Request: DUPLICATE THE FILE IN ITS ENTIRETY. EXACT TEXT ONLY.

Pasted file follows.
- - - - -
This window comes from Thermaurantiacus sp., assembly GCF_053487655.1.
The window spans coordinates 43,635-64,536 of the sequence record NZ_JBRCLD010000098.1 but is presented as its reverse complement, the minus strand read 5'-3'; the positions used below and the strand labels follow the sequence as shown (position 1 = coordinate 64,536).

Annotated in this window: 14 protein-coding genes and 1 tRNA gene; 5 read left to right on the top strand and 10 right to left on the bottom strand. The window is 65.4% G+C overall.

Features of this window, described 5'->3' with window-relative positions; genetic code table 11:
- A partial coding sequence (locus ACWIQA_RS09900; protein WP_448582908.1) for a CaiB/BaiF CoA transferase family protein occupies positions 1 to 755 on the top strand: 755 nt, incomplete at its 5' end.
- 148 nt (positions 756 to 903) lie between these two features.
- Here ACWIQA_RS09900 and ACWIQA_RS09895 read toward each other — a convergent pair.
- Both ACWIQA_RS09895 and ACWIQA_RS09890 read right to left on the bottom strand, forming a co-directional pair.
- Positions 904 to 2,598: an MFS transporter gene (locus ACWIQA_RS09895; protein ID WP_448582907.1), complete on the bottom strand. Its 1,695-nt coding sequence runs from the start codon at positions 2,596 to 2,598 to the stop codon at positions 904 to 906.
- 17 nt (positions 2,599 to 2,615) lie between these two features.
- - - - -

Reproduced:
This window comes from Thermaurantiacus sp., assembly GCF_053487655.1.
The window spans coordinates 43,635-64,536 of the sequence record NZ_JBRCLD010000098.1 but is presented as its reverse complement, the minus strand read 5'-3'; the positions used below and the strand labels follow the sequence as shown (position 1 = coordinate 64,536).

Annotated in this window: 14 protein-coding genes and 1 tRNA gene; 5 read left to right on the top strand and 10 right to left on the bottom strand. The window is 65.4% G+C overall.

Features of this window, described 5'->3' with window-relative positions; genetic code table 11:
- A partial coding sequence (locus ACWIQA_RS09900; protein WP_448582908.1) for a CaiB/BaiF CoA transferase family protein occupies positions 1 to 755 on the top strand: 755 nt, incomplete at its 5' end.
- 148 nt (positions 756 to 903) lie between these two features.
- Here ACWIQA_RS09900 and ACWIQA_RS09895 read toward each other — a convergent pair.
- Both ACWIQA_RS09895 and ACWIQA_RS09890 read right to left on the bottom strand, forming a co-directional pair.
- Positions 904 to 2,598: an MFS transporter gene (locus ACWIQA_RS09895; protein ID WP_448582907.1), complete on the bottom strand. Its 1,695-nt coding sequence runs from the start codon at positions 2,596 to 2,598 to the stop codon at positions 904 to 906.
- 17 nt (positions 2,599 to 2,615) lie between these two features.